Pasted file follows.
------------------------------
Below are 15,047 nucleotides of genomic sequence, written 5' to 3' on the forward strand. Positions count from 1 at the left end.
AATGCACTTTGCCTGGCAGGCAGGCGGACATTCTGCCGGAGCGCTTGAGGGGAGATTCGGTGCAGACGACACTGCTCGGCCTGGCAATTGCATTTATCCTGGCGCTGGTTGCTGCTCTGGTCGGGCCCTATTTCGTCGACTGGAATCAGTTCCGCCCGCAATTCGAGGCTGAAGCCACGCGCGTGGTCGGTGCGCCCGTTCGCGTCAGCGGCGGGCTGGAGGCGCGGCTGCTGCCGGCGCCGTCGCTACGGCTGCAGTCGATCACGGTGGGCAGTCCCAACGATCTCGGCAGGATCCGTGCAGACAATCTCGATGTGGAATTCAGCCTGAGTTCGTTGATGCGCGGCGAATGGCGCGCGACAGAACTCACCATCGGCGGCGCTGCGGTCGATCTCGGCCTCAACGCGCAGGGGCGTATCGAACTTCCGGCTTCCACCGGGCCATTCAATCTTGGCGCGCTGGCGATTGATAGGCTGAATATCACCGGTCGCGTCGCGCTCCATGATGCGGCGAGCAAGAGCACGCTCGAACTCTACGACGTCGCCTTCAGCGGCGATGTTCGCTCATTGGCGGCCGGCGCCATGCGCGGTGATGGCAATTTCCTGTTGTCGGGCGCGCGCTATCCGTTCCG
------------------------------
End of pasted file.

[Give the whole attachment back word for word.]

Below are 15,047 nucleotides of genomic sequence, written 5' to 3' on the forward strand. Positions count from 1 at the left end.
AATGCACTTTGCCTGGCAGGCAGGCGGACATTCTGCCGGAGCGCTTGAGGGGAGATTCGGTGCAGACGACACTGCTCGGCCTGGCAATTGCATTTATCCTGGCGCTGGTTGCTGCTCTGGTCGGGCCCTATTTCGTCGACTGGAATCAGTTCCGCCCGCAATTCGAGGCTGAAGCCACGCGCGTGGTCGGTGCGCCCGTTCGCGTCAGCGGCGGGCTGGAGGCGCGGCTGCTGCCGGCGCCGTCGCTACGGCTGCAGTCGATCACGGTGGGCAGTCCCAACGATCTCGGCAGGATCCGTGCAGACAATCTCGATGTGGAATTCAGCCTGAGTTCGTTGATGCGCGGCGAATGGCGCGCGACAGAACTCACCATCGGCGGCGCTGCGGTCGATCTCGGCCTCAACGCGCAGGGGCGTATCGAACTTCCGGCTTCCACCGGGCCATTCAATCTTGGCGCGCTGGCGATTGATAGGCTGAATATCACCGGTCGCGTCGCGCTCCATGATGCGGCGAGCAAGAGCACGCTCGAACTCTACGACGTCGCCTTCAGCGGCGATGTTCGCTCATTGGCGGCCGGCGCCATGCGCGGTGATGGCAATTTCCTGTTGTCGGGCGCGCGCTATCCGTTCCG